Hopi Pueblo Polychrome Shallow Pottery Bowl by Ant Woman

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Marcia Rickey, Ant Woman, Hopi Pueblo Potter

This Hopi Pueblo polychrome shallow bowl by Ant Woman has an appealing shape and strong designs.  It’s large, too, measuring almost a foot in diameter. Its underbody is one wide, gentle curve, with a gorgeous bright red color. Many Hopi bowls of this width curve upwards a bit more at their exteriors, ultimately working their way up to near-vertical rims. This one, which makes it about halfway, is pleasantly unusual.  Its shape recalls that of a shallow basket bowl. We’ve only handled a few of Ant Woman’s works in the past; most of them have been unique in some way. We hope to see more of them.

The shallow bowl’s interior features a Sikyatki bird design, arranged in a spiral, winding inward to the bowl’s center.  Within the spiral bird are various patterns and geometric designs, the majority of which will look familiar to those who appreciate traditional Hopi imagery.  The interior work is completed in black and white with a single touch of red. The white stands out; it’s neither the highly polished white seen on some contemporary Hopi wares nor the rougher tan color of older historic pieces.  The piece looks great sitting naturally, as its graceful shape is visible in this position. A stand works well too, though, allowing the viewer a clear look at its interior.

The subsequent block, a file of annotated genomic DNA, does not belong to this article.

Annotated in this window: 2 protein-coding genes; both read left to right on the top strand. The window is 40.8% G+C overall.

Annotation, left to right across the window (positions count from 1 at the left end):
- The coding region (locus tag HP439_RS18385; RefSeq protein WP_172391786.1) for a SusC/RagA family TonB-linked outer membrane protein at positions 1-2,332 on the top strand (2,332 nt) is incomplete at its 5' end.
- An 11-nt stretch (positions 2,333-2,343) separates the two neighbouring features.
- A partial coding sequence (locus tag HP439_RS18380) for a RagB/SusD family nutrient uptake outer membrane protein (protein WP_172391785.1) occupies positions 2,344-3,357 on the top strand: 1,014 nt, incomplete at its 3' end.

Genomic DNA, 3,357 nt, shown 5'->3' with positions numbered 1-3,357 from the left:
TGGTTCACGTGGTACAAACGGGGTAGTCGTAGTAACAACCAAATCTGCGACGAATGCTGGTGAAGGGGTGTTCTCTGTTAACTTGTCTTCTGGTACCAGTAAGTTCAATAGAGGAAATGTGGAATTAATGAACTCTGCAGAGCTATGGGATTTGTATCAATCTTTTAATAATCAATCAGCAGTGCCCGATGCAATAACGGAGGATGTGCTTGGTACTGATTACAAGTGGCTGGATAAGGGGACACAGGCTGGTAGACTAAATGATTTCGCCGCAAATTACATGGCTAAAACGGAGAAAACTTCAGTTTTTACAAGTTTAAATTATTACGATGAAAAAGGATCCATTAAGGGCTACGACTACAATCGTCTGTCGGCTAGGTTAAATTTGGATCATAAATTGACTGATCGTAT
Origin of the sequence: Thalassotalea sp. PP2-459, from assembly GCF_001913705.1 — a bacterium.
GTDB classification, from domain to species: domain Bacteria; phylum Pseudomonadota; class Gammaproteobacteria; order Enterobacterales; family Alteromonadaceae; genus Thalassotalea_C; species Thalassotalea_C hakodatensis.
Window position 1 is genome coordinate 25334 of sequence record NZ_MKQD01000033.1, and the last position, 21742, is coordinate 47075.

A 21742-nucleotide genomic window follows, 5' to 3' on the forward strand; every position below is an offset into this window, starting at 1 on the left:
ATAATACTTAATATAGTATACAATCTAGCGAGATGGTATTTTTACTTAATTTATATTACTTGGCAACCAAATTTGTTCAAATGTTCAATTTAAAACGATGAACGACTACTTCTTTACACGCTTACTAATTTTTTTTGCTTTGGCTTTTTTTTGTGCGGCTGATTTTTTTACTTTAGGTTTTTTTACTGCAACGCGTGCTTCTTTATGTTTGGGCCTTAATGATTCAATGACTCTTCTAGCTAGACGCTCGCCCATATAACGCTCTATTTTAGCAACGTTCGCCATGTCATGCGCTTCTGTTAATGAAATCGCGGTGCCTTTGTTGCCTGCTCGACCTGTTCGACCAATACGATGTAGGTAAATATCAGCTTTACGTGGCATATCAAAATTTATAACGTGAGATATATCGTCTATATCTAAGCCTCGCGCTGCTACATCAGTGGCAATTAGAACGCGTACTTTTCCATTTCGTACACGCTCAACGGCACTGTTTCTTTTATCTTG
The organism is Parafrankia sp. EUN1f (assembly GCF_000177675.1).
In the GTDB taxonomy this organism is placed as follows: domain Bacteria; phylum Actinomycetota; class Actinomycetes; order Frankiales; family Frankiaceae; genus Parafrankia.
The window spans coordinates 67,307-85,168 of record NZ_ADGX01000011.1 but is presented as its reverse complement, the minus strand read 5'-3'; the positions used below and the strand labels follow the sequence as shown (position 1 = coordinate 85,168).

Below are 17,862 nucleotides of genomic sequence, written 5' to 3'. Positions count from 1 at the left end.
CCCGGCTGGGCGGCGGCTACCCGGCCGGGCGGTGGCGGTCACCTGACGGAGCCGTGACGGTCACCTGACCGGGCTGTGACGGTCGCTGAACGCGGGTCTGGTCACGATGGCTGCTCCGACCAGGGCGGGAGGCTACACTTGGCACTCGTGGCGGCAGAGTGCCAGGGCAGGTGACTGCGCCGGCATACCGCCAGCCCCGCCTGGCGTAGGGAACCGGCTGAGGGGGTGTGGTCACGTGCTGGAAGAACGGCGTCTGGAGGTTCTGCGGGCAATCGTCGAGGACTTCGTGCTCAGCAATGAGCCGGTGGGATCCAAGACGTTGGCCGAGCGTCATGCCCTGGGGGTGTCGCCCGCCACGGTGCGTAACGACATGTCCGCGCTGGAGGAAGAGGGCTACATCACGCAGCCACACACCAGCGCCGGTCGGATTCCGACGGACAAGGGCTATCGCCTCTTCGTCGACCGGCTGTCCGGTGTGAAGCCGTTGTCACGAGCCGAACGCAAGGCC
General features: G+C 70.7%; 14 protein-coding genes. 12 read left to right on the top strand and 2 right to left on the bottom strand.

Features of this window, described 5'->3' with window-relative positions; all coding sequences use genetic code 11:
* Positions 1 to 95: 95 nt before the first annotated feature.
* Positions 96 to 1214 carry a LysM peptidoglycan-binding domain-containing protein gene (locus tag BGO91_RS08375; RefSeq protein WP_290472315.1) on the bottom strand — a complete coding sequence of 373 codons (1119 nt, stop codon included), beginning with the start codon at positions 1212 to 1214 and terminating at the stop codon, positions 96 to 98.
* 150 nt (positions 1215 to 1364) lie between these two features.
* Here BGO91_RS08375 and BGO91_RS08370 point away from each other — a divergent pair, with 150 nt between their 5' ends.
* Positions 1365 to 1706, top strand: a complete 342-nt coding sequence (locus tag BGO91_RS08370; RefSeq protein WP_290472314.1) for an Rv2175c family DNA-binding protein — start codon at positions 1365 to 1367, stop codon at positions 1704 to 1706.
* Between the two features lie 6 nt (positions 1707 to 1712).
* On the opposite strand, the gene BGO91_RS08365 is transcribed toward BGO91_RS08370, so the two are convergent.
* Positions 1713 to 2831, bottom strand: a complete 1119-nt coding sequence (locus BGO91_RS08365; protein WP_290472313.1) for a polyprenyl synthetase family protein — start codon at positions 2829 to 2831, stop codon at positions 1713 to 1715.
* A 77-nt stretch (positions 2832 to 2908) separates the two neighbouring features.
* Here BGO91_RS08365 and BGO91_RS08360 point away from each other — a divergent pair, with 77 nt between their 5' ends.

Rickey was Hopi by birth and she is referred to as Ant Woman.  Her hallmark used on pottery is a flying ant.Marcia Rickey (1918-1991), also known as Marcia Fritz and Ant Woman, was a Hopi Pueblo potter who was active between 1950 and 1990.  Ricky was from the village of Walpi on First Mesa. Most potters on the Hopi mesas are of Tewa origin, and referred to as Hopi-Tewa; however, there are some potters at the village of Walpi on First Mesa who are of Hopi origin. The hallmark she used on her pottery is a flying ant.  Rickey made multiple pieces of pottery that are included in the collection of the Museum of Northern Arizona.


Condition: this Hopi Pueblo Polychrome Shallow Pottery Bowl by Ant Woman is in very good condition

Provenance: private New Jersey collection

Recommended Reading: Hopi-Tewa Pottery 500 Artist Biographies by Gregory Schaaf

Relative Links: Southwest Indian Pottery, Hopi Pueblo, Contemporary Pottery, Ant Woman

Alternate side view of this bowl by Ant Woman.

Marcia Rickey, Ant Woman, Hopi Pueblo Potter
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